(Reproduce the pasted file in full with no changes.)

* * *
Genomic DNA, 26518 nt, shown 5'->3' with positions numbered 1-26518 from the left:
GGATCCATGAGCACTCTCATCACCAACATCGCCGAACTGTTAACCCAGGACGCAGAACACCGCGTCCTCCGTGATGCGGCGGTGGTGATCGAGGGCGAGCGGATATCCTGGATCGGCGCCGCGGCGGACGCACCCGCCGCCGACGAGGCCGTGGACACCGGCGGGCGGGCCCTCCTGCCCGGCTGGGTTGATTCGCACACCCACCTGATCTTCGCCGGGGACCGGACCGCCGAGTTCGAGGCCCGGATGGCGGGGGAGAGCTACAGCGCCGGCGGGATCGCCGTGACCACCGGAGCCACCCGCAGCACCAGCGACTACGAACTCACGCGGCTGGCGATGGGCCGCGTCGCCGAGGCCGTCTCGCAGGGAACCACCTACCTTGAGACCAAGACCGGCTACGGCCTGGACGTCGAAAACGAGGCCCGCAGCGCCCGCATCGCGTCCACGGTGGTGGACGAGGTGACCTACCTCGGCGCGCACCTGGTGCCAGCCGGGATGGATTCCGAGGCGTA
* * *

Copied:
Genomic DNA, 26518 nt, shown 5'->3' with positions numbered 1-26518 from the left:
GGATCCATGAGCACTCTCATCACCAACATCGCCGAACTGTTAACCCAGGACGCAGAACACCGCGTCCTCCGTGATGCGGCGGTGGTGATCGAGGGCGAGCGGATATCCTGGATCGGCGCCGCGGCGGACGCACCCGCCGCCGACGAGGCCGTGGACACCGGCGGGCGGGCCCTCCTGCCCGGCTGGGTTGATTCGCACACCCACCTGATCTTCGCCGGGGACCGGACCGCCGAGTTCGAGGCCCGGATGGCGGGGGAGAGCTACAGCGCCGGCGGGATCGCCGTGACCACCGGAGCCACCCGCAGCACCAGCGACTACGAACTCACGCGGCTGGCGATGGGCCGCGTCGCCGAGGCCGTCTCGCAGGGAACCACCTACCTTGAGACCAAGACCGGCTACGGCCTGGACGTCGAAAACGAGGCCCGCAGCGCCCGCATCGCGTCCACGGTGGTGGACGAGGTGACCTACCTCGGCGCGCACCTGGTGCCAGCCGGGATGGATTCCGAGGCGTA